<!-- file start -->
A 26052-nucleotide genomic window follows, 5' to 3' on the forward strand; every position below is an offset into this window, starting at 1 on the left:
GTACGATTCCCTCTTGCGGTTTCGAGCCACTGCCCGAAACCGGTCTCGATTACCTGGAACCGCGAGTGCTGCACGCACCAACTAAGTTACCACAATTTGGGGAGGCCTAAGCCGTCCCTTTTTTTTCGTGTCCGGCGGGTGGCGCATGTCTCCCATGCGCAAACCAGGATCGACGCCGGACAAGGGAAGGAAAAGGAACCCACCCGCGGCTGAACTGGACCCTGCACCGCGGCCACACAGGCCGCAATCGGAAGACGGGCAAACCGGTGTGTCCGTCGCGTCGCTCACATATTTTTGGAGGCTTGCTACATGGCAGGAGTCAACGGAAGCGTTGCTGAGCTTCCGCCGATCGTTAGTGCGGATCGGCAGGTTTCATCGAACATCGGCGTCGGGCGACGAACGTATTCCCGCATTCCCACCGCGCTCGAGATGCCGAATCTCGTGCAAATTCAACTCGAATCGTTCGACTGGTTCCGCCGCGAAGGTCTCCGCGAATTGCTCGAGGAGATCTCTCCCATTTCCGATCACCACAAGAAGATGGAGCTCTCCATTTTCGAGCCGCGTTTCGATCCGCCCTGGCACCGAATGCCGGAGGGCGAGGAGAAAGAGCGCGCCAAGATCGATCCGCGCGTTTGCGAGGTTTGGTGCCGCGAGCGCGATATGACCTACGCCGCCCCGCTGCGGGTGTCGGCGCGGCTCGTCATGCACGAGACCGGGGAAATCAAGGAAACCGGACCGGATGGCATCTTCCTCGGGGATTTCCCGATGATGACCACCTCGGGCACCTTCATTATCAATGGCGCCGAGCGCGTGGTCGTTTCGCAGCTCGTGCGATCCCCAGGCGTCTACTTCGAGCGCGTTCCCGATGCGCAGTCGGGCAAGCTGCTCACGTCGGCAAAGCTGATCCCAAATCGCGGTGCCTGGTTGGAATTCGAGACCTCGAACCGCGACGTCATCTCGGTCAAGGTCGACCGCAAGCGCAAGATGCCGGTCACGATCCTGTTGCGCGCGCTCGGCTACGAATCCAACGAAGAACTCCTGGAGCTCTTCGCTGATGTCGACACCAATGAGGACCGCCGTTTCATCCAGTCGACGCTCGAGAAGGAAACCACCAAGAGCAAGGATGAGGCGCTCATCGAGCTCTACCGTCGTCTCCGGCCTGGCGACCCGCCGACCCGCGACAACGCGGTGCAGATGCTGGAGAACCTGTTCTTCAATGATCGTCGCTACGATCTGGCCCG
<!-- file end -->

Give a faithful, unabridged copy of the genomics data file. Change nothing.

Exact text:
A 26052-nucleotide genomic window follows, 5' to 3' on the forward strand; every position below is an offset into this window, starting at 1 on the left:
GTACGATTCCCTCTTGCGGTTTCGAGCCACTGCCCGAAACCGGTCTCGATTACCTGGAACCGCGAGTGCTGCACGCACCAACTAAGTTACCACAATTTGGGGAGGCCTAAGCCGTCCCTTTTTTTTCGTGTCCGGCGGGTGGCGCATGTCTCCCATGCGCAAACCAGGATCGACGCCGGACAAGGGAAGGAAAAGGAACCCACCCGCGGCTGAACTGGACCCTGCACCGCGGCCACACAGGCCGCAATCGGAAGACGGGCAAACCGGTGTGTCCGTCGCGTCGCTCACATATTTTTGGAGGCTTGCTACATGGCAGGAGTCAACGGAAGCGTTGCTGAGCTTCCGCCGATCGTTAGTGCGGATCGGCAGGTTTCATCGAACATCGGCGTCGGGCGACGAACGTATTCCCGCATTCCCACCGCGCTCGAGATGCCGAATCTCGTGCAAATTCAACTCGAATCGTTCGACTGGTTCCGCCGCGAAGGTCTCCGCGAATTGCTCGAGGAGATCTCTCCCATTTCCGATCACCACAAGAAGATGGAGCTCTCCATTTTCGAGCCGCGTTTCGATCCGCCCTGGCACCGAATGCCGGAGGGCGAGGAGAAAGAGCGCGCCAAGATCGATCCGCGCGTTTGCGAGGTTTGGTGCCGCGAGCGCGATATGACCTACGCCGCCCCGCTGCGGGTGTCGGCGCGGCTCGTCATGCACGAGACCGGGGAAATCAAGGAAACCGGACCGGATGGCATCTTCCTCGGGGATTTCCCGATGATGACCACCTCGGGCACCTTCATTATCAATGGCGCCGAGCGCGTGGTCGTTTCGCAGCTCGTGCGATCCCCAGGCGTCTACTTCGAGCGCGTTCCCGATGCGCAGTCGGGCAAGCTGCTCACGTCGGCAAAGCTGATCCCAAATCGCGGTGCCTGGTTGGAATTCGAGACCTCGAACCGCGACGTCATCTCGGTCAAGGTCGACCGCAAGCGCAAGATGCCGGTCACGATCCTGTTGCGCGCGCTCGGCTACGAATCCAACGAAGAACTCCTGGAGCTCTTCGCTGATGTCGACACCAATGAGGACCGCCGTTTCATCCAGTCGACGCTCGAGAAGGAAACCACCAAGAGCAAGGATGAGGCGCTCATCGAGCTCTACCGTCGTCTCCGGCCTGGCGACCCGCCGACCCGCGACAACGCGGTGCAGATGCTGGAGAACCTGTTCTTCAATGATCGTCGCTACGATCTGGCCCG